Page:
Sex Week Gets Students on Campus Talking


Chris Ayers

(Photo by Chris Ayers)

By Taylor Almond


(Photo by Chris Ayers)
(Photo by Chris Ayers)

In conjunction with Valentine’s Day this week, the U’s Center for Student Wellness is hosting “Sex Week.”


The week of events continues today with a Wellness Fair at the Student Life Center from 10 a.m. to 2 p.m. Thursday’s event will be a showing of the film “Obvious Child” at the Union Saltair Room beginning at noon.

Students for Choice, a campus group focused on reproductive health, partnered with Planned Parenthood to give away a year’s worth of birth control. Every event that students attend during the week gives them an entry ticket, and winners can choose from a variety of methods, including 365 condoms, a year of birth control pills or a vasectomy.

Cody James, a sophomore in sociology and political science, hasn’t attended an event but said the week is a “good idea.”

“People are gonna have sex no matter what — might as well prevent them [from] dropping out of school if they get pregnant,” he said.

But he had a caveat.

“Whether you get the people who need to know is actually a better question,” James said. “The people that actually need to know might be shy. It’s a taboo subject, and they might feel awkward attending.”

Merritt Cook, a freshman in French, said Utah’s typically conservative ways could be a barrier to the information.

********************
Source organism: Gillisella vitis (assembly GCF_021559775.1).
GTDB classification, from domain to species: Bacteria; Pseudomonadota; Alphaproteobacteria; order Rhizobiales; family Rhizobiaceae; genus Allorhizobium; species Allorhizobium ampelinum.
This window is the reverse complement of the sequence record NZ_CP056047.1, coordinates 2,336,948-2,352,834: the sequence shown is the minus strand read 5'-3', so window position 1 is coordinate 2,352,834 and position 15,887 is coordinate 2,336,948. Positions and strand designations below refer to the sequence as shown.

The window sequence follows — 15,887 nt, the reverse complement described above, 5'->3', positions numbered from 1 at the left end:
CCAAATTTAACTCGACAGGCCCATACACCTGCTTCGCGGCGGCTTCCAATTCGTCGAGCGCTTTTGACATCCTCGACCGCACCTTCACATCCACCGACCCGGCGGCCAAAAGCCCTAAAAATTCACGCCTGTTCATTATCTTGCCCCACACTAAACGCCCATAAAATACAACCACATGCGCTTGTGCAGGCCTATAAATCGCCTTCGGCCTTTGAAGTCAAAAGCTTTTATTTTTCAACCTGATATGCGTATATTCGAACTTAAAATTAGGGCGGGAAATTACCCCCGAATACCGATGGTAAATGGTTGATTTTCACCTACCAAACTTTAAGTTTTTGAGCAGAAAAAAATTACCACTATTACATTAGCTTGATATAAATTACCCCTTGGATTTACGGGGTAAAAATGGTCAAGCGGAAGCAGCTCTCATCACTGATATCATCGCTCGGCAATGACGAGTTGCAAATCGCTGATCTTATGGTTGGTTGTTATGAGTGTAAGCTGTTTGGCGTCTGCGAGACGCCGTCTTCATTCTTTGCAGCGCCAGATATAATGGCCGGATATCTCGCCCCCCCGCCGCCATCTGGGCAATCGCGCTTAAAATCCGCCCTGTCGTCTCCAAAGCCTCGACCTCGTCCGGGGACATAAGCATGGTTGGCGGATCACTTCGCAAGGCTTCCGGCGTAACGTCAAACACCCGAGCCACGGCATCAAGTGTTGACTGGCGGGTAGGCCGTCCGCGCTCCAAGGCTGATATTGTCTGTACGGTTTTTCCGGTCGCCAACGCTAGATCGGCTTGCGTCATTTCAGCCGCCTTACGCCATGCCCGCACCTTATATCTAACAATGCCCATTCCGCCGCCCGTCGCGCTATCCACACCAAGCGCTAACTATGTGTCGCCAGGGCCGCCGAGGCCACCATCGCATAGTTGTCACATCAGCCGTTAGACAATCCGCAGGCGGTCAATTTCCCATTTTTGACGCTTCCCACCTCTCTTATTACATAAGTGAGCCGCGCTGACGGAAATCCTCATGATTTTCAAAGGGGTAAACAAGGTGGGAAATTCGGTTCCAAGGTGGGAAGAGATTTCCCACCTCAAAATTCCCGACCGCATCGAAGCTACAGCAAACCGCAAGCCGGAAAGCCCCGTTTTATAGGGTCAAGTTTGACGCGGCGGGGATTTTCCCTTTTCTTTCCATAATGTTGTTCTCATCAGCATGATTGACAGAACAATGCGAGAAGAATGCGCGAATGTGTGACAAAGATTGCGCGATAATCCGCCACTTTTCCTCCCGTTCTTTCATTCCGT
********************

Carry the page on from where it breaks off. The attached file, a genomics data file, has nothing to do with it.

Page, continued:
“I could see, in the Mormon culture, it being a bad thing to go to that because sex is something you’re not supposed to do until you’re married,” Cook said.

The student group Right to Life has petitioned to defund and relocate the Sex Week event, citing the birth control giveaway as “promoting wanton and negligent sex among U students” in a released statement.

“If Sex Week is supposed to be an educational event, why are sexual assault and sexual responsibility not the primary focuses? Sex Week gives horny students an opportunity to become even hornier, yet it does not offer any condolences to victims nor aid for future victims,” the group’s statement continues.

Funding for the events was provided by Planned Parenthood and ASUU, a funding pool to which student fees contribute.

Cook doesn’t see why the two groups are in conflict and said an event like this could be co-sponsered by Right to Life, Students for Choice and the LDS Institute on campus.

“[The event] could be for anyone sexually active,” Cook said. “It’s always good to have a place to ask questions … even if you are married, you could still make a mistake. It’s still smart to have safe sex, regardless of what place in your relationship you’re at.”

For more information on the Sex Week events, visit Students for Choice Utah’s Facebook page.

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